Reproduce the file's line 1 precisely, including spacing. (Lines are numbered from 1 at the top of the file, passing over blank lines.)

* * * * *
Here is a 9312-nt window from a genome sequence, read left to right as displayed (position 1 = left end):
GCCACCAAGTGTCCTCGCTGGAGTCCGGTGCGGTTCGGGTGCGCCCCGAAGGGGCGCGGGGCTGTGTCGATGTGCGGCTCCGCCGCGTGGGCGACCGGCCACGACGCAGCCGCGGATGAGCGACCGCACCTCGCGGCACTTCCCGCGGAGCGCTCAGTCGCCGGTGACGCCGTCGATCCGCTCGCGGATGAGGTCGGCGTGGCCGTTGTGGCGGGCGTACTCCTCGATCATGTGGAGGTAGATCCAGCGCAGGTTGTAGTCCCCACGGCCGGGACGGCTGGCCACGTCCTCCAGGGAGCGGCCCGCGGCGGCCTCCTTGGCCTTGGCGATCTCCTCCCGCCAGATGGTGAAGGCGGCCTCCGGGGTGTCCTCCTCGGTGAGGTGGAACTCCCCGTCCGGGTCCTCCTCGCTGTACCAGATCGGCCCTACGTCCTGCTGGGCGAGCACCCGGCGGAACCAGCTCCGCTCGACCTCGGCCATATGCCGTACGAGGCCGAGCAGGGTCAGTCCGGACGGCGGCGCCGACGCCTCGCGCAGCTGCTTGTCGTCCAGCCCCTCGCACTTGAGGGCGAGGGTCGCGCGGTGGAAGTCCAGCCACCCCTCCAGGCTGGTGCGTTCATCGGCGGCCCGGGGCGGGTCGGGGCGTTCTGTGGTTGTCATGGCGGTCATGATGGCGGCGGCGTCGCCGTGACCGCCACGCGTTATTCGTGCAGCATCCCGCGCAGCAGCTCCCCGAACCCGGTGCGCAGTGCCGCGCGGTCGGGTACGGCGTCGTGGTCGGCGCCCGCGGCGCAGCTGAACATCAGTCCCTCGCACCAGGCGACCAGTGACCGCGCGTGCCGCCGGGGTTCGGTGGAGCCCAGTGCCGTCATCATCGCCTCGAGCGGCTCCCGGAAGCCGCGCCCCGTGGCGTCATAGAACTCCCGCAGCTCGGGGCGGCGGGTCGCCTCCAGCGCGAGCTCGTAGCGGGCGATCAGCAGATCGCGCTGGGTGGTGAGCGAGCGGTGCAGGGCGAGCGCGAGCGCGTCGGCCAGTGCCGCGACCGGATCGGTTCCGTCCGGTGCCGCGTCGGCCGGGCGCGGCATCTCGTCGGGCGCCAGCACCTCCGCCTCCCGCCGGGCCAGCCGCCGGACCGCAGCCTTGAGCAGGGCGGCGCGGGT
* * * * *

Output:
Here is a 9312-nt window from a genome sequence, read left to right as displayed (position 1 = left end):